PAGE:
6. My attention was however drawn to two cases Shewdyal Sing v. Griban Sing 6 Suth WR Cr 73 (2) and In re Ramkishore Sain, reported in 19 Suth WR Cr. 12. They arose under the provision relating to proclamation and attachment of property in the case of a person whom the Court has reason to believe was absconding or concealing himself in order to evade arrest. It is similar to tile provision under Section 87 of the present Cr.P.C. In the particular circumstances of those cases, the Judges concerned in those decisions found that the Magistrate had not done his duty properly and the attachment of the properties were cancelled. What was relied on, was that Section 87, Cr.P.C. provided that the Court 'must have reason to believe' that the person against whom the warrant was being issued had absconded or was concealing himself. It was argued that the District Magistrate must satisfy himself under Section 6(1)(b) just as the Magistrate under Section 87, Cr.P.C. has to satisfy himself. But there is this difference, namely, that the Court or the Magistrate will be acting judicially under Section 87 Cr.P.C. and passing a judicial order, whereas the District Magistrate acting under the Preventive Detention Act is not a Court and is not passing a judicial order.
7. The District Magistrate has stated in his order Ext. A/5 that he had reason to believe that I the petitioner had absconded or was concealing himself. As pointed out in Ashutosh Lahiry's case : AIR1953SC451 , this Court cannot substitute its own satisfaction for that of the District Magistrate. When the District Magistrate has stated that he has reason to believe, this Court cannot say that the District Magistrate did not have reason to believe. It is die subjective satisfaction of the District Magistrate which Is material.
8. No doubt, the petitioner can prove that there was no ground at all for the District Magistrate to believe that the petitioner was absconding or concealing himself and that the order was mala fide. This he could have done by letting in evidence that during the period from 14.6.1960 when Ext. A/2 was issued to 11.7.1960, he was occupied in his normal activities and was available in his house. He did not make any attempt to show that.
9. On the Other hand, it was not disputed that a serious agitation was going on at the time for the establishment of a Legislative Assembly, in Manipur and that am order under Section 144, Cr.P.C. was already in force at the time. The petitioner stated in answer to the question under Section 342, Cr.P.C. that he went to the public meeting on 11.7.1980 according to the scheduled programme for the meeting and that he would never have come out in public if he was absconding and further that every programme of the agitation was being announced to the public and that there was no question of his hiding. But there was the evidence of P.W. 2 that the petitioner could not be arrested in his house and that on enquiry he learnt that he wag absconding and concealing himself. If he was not absconding or concealing himself and was engaging himself in his normal occupation he could have presented himself before the Superintendent of Police within 10 days' time from the date of publication of Ext. A/5.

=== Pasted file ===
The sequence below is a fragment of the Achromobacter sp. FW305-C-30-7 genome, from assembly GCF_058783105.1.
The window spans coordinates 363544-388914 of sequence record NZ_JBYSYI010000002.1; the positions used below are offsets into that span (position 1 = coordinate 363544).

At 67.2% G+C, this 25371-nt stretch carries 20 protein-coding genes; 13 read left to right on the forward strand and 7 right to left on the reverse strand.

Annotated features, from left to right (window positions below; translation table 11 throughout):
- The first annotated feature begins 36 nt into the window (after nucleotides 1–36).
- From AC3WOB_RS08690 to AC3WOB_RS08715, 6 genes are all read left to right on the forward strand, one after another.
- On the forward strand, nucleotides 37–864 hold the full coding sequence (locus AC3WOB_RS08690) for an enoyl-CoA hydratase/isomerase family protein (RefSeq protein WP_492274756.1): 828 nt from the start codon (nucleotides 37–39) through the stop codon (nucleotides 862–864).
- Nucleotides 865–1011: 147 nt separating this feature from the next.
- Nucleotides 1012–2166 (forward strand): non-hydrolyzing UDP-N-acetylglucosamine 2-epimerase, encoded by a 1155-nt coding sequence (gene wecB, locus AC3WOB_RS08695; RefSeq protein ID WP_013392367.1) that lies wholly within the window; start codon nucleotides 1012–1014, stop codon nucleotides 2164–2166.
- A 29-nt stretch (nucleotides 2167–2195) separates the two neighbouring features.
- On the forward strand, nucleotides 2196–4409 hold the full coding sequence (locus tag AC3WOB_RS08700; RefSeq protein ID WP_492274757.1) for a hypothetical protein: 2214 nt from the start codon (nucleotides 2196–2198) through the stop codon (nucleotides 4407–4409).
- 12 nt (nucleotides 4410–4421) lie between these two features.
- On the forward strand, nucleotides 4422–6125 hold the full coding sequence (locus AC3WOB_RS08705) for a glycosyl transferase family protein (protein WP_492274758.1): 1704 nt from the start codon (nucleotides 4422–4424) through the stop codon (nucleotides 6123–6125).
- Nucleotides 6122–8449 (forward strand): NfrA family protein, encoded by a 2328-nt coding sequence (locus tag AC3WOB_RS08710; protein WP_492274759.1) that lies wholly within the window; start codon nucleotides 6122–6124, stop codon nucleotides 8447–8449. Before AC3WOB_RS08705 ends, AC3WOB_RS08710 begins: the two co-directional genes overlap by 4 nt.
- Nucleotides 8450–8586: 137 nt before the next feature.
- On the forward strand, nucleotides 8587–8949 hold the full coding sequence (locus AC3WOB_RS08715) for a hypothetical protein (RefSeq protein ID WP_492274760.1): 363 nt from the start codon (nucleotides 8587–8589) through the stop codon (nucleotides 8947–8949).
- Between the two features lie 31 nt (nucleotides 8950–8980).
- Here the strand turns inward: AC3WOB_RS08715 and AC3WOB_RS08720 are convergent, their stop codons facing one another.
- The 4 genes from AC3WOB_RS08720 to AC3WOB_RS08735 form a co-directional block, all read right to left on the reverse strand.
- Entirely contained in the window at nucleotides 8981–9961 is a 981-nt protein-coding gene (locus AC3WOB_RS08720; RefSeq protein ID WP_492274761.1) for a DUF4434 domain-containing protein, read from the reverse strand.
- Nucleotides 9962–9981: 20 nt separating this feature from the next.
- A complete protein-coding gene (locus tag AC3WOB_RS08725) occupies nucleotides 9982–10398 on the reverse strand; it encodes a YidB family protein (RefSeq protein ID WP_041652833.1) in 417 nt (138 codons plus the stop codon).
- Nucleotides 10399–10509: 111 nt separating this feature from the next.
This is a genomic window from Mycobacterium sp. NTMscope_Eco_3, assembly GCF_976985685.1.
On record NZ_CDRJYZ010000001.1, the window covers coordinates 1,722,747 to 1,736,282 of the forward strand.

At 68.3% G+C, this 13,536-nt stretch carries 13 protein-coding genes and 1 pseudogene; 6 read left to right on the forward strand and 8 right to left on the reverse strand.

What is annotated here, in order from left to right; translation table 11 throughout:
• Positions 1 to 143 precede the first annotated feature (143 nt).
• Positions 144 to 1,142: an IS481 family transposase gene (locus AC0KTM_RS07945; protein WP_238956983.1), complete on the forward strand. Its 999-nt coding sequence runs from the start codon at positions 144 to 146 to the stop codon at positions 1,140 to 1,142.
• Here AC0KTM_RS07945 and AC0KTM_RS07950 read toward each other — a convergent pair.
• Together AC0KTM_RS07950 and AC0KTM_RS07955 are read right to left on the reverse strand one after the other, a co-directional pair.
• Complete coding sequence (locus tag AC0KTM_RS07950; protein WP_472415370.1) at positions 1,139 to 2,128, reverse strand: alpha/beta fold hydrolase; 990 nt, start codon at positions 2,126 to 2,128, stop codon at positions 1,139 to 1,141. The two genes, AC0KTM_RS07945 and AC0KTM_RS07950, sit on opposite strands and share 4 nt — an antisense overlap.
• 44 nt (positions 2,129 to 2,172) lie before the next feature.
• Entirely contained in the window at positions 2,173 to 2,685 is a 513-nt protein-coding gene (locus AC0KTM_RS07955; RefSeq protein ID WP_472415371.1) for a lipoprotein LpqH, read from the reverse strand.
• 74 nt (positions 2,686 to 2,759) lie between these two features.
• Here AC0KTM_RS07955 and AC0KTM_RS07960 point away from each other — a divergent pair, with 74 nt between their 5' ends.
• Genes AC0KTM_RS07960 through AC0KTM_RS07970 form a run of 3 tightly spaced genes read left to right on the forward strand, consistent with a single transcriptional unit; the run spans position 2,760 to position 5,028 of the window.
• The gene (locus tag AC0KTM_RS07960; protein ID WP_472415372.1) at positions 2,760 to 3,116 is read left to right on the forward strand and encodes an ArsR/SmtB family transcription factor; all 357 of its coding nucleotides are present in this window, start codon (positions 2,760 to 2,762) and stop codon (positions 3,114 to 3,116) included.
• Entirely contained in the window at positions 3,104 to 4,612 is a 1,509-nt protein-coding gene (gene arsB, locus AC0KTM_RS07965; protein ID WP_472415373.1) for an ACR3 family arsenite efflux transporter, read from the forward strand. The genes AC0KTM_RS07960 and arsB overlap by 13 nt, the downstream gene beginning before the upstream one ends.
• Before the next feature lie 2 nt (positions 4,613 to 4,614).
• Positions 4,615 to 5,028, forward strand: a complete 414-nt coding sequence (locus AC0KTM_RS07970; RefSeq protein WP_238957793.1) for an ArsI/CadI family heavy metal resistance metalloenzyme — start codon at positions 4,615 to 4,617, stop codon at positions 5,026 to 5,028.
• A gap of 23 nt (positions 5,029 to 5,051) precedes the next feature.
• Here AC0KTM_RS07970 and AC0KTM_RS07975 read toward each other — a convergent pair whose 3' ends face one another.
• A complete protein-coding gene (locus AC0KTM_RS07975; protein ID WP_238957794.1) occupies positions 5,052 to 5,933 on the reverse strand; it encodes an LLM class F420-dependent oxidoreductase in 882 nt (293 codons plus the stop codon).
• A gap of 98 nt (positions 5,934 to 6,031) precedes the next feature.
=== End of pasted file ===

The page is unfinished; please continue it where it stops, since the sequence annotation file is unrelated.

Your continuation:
10. We get from the judgment of the Sessions Judge that it was not disputed before him that the petitioner was aware of die orders Ext. A/2 and Ext. A/5. Section 6(1)(b) provides that the petitioner could prove that it was not possible for him to cumply with the order Ext. A/5 and that he had within the period specified in the order, informed the Superintendent of Police of the reason which rendered compliance therewith impossible and he could also inform the Superintendent of police about his whereabouts. He has not cared to do any one of these things. That itself showed that the petitioner was absconding or concealing himself and that the District Magistrate had every reason to believe it to be so, it showed that the order Ext A/5 was not mala fide.
11. The only other point raised was that the sentence of sis months' S.I. was a harsh sentence. Section 6(1)(b) provided for a maximum sentence of one year. Of course, it provided in the alternative for imprisonment or fine. The petitioner being aware of the orders Ext. A/2 and Ext. A/5 had deliberately absented himself and at a time when the agitation was at its height and his own answer showed that on 11.7.1960 he came out for a meeting which was being held in furtherance of the agitation. It was to prevent such participation in the interests of maintenance of public order that the order for his detention was passed. When therefore the petitioner did not question the validity of the said order of detention, disobedience of the order Ext. A/5 coupled with the attempt on the-part of the petitioner to take part in a public meeting later clearly showed that the stiff sentence was necessary. I cannot say that the sentence of six months' S.I. was a harsh sentence at all. There are no merits at all in this revision petition and it is accordingly dismissed.